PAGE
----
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A Medicated EmpireThe Pharmaceutical Industry and Modern Japan$
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Timothy M. Yang

Print publication date: 2021

Print ISBN-13: 9781501756245

Published to Cornell Scholarship Online: January 2022

DOI: 10.7591/cornell/9781501756245.001.0001

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Medicinal Infrastructures and Medical Missionaries

Medicinal Infrastructures and Medical Missionaries

(p.105) 4 Medicinal Infrastructures and Medical Missionaries
A Medicated Empire

Timothy M. Yang

Cornell University Press

This chapter analyzes how Hoshi Pharmaceuticals created spaces for medicinal consumption through its franchise distribution network and how it attempted to mold individual retailers into on-the-ground proselytizers of modern medicine. It elaborates on the discussion of patent medicine as consumer commodities and as vectors of a purportedly civilizing and democratic culture of self-medication. In the early twentieth century, drugstores were not simply places to buy medicines — they were contact zones for a variety of globally circulating goods and ideas. The chapter then investigates how companies like Hoshi helped lay the groundwork for a medicinal culture of self-care through an infrastructure of retailers. Hoshi Pharmaceuticals prized loyalty above all else, but this did not guarantee that its retailers would dutifully impart the company's prescribed messages.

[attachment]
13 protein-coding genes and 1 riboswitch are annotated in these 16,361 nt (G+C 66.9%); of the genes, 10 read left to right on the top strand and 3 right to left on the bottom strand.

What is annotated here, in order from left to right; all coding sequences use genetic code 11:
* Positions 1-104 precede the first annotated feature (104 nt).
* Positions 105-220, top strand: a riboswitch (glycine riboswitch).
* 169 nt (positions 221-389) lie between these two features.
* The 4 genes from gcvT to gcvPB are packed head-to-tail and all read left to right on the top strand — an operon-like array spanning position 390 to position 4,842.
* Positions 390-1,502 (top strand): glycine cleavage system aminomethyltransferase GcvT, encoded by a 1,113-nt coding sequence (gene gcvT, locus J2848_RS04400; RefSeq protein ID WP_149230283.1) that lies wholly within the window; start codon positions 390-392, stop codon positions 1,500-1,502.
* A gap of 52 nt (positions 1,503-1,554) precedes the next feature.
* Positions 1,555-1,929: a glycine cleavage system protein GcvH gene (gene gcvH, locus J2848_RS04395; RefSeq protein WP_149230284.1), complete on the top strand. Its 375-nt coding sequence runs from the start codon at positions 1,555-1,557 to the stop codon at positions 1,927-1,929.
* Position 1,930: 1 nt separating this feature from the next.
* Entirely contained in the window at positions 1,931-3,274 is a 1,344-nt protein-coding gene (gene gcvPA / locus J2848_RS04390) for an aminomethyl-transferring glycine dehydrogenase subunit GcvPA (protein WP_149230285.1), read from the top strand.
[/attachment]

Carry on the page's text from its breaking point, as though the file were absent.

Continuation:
Keywords:   medicinal consumption, franchise distribution network, retailers, modern medicine, patent medicine, self-medication, drugstores, Hoshi Pharmaceuticals

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